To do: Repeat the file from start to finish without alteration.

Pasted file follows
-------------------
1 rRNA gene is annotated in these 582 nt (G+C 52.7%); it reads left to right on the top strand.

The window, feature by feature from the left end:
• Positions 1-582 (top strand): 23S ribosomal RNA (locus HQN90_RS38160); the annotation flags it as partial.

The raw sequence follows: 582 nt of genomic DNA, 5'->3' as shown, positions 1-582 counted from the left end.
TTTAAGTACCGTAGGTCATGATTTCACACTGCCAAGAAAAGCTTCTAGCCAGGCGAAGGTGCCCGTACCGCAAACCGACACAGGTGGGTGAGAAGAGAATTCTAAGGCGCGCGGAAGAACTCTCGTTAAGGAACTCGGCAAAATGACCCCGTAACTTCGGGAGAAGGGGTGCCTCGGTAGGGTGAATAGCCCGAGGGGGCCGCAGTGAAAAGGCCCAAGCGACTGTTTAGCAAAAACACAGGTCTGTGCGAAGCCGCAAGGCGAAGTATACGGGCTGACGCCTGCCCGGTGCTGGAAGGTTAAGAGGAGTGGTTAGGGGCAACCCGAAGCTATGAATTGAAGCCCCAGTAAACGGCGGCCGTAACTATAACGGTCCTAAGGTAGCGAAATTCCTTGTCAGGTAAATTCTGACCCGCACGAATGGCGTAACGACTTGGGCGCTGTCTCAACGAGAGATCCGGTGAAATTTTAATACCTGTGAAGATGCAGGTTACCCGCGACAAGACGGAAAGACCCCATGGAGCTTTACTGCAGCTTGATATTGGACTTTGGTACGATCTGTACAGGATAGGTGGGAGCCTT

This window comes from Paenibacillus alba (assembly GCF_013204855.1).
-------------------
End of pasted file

1 rRNA gene is annotated in these 582 nt (G+C 52.7%); it reads left to right on the top strand.

The window, feature by feature from the left end:
• Positions 1-582 (top strand): 23S ribosomal RNA (locus HQN90_RS38160); the annotation flags it as partial.

The raw sequence follows: 582 nt of genomic DNA, 5'->3' as shown, positions 1-582 counted from the left end.
TTTAAGTACCGTAGGTCATGATTTCACACTGCCAAGAAAAGCTTCTAGCCAGGCGAAGGTGCCCGTACCGCAAACCGACACAGGTGGGTGAGAAGAGAATTCTAAGGCGCGCGGAAGAACTCTCGTTAAGGAACTCGGCAAAATGACCCCGTAACTTCGGGAGAAGGGGTGCCTCGGTAGGGTGAATAGCCCGAGGGGGCCGCAGTGAAAAGGCCCAAGCGACTGTTTAGCAAAAACACAGGTCTGTGCGAAGCCGCAAGGCGAAGTATACGGGCTGACGCCTGCCCGGTGCTGGAAGGTTAAGAGGAGTGGTTAGGGGCAACCCGAAGCTATGAATTGAAGCCCCAGTAAACGGCGGCCGTAACTATAACGGTCCTAAGGTAGCGAAATTCCTTGTCAGGTAAATTCTGACCCGCACGAATGGCGTAACGACTTGGGCGCTGTCTCAACGAGAGATCCGGTGAAATTTTAATACCTGTGAAGATGCAGGTTACCCGCGACAAGACGGAAAGACCCCATGGAGCTTTACTGCAGCTTGATATTGGACTTTGGTACGATCTGTACAGGATAGGTGGGAGCCTT

This window comes from Paenibacillus alba (assembly GCF_013204855.1).